Background: Despite common mechanisms of actions, glucagon-like peptide-1 receptor agonists differ in structure, pharmacokinetic profile, and clinical effects. This head-to-head trial compared semaglutide with dulaglutide in patients with inadequately controlled type 2 diabetes. Methods: This was an open-label, parallel-group, phase 3b trial done at 194 hospitals, clinical institutions or private practices in 16 countries. Eligible patients were aged 18 years or older and had type 2 diabetes with HbA1c 7·0-10·5% (53·0-91·0 mmol/mol) on metformin monotherapy. Patients were randomly assigned (1:1:1:1) by use of an interactive web-response system to once a week treatment with either semaglutide 0·5 mg, dulaglutide 0·75 mg, semaglutide 1·0 mg, or dulaglutide 1·5 mg subcutaneously. The primary endpoint was change from baseline in percentage HbA1c; the confirmatory secondary endpoint was change in bodyweight, both at week 40. The primary analysis population included all randomly assigned patients exposed to at least one dose of trial product obtained while on treatment and before the onset of rescue medication. The safety population included all randomly assigned patients exposed to at least one dose of trial product obtained while on treatment. The trial was powered for HbA1c non-inferiority (margin 0·4%) and bodyweight superiority. This trial is registered with ClinicalTrials.gov, number NCT02648204. Findings: Between Jan 6, 2016, and June 22, 2016, 1201 patients were randomly assigned to treatment; of these, 301 were exposed to semaglutide 0·5 mg, 299 to dulaglutide 0·75 mg, 300 to semaglutide 1·0 mg, and 299 to dulaglutide 1·5 mg. 72 (6%) patients withdrew from the trial (22 receiving semaglutide 0·5 mg, 13 receiving dulaglutide 0·75 mg, 21 receiving semaglutide 1·0 mg, and 16 receiving dulaglutide 1·5 mg). From overall baseline mean, mean percentage HbA1c was reduced by 1·5 (SE 0·06) percentage points with semaglutide 0·5 mg versus 1·1 (0·05) percentage points with dulaglutide 0·75 mg (estimated treatment difference [ETD] -0·40 percentage points [95% CI -0·55 to -0·25]; p<0·0001) and by 1·8 (0·06) percentage points with semaglutide 1·0 mg versus 1·4 (0·06) percentage points with dulaglutide 1·5 mg (ETD -0·41 percentage points [-0·57 to -0·25]; p<0·0001). From overall baseline mean, mean bodyweight was reduced by 4·6 kg (SE 0·28) with semaglutide 0·5 mg compared with 2·3 kg (0·27) with dulaglutide 0·75 mg (ETD -2·26 kg [-3·02 to -1·51]; p<0·0001) and by 6·5 kg (0·28) with semaglutide 1·0 mg compared with 3·0 kg (0·27) with dulaglutide 1·5 mg (ETD -3·55 kg [-4·32 to -2·78]; p<0·0001). Gastrointestinal disorders were the most frequently reported adverse event, occurring in 129 (43%) of 301 patients receiving semaglutide 0·5 mg, 133 (44%) of 300 patients receiving semaglutide 1·0 mg, 100 (33%) of 299 patients receiving dulaglutide 0·75 mg, and in 143 (48%) of 299 patients receiving dulaglutide 1·5 mg. Gastrointestinal disorders were also the most common reason for discontinuing treatment with semaglutide and dulaglutide. There were six fatalities: one in each semaglutide group and two in each dulaglutide group. Interpretation: At low and high doses, semaglutide was superior to dulaglutide in improving glycaemic control and reducing bodyweight, enabling a significantly greater number of patients with type 2 diabetes to achieve clinically meaningful glycaemic targets and weight loss, with a similar safety profile. Funding: Novo Nordisk.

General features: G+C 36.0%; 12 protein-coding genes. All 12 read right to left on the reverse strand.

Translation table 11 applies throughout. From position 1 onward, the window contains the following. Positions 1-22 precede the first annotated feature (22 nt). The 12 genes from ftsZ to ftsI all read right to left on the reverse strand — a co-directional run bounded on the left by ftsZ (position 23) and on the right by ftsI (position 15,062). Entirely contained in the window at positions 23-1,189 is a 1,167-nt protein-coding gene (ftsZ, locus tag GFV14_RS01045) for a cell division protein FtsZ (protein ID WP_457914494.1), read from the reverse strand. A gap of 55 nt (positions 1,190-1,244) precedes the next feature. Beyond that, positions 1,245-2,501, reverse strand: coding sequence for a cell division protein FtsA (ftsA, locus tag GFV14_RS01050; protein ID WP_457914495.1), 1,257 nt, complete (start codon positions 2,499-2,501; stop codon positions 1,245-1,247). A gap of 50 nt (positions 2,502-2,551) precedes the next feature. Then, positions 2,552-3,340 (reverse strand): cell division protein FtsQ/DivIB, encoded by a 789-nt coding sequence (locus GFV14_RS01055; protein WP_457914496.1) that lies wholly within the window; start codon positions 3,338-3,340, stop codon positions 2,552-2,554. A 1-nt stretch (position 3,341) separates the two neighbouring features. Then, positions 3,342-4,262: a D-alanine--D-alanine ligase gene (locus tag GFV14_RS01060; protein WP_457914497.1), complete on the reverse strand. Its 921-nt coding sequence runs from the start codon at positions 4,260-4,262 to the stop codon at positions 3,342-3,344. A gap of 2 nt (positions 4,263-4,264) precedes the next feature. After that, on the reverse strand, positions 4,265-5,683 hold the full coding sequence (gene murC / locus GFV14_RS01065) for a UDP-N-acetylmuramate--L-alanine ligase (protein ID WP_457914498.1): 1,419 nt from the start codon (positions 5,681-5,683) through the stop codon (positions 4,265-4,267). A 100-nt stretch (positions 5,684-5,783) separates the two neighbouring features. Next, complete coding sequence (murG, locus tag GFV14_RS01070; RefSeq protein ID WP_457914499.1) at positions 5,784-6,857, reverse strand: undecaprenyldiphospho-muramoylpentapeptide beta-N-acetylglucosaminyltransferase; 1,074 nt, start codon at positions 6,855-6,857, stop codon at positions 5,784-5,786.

ASJC Scopus subject areas
- Internal Medicine
- Endocrinology, Diabetes and Metabolism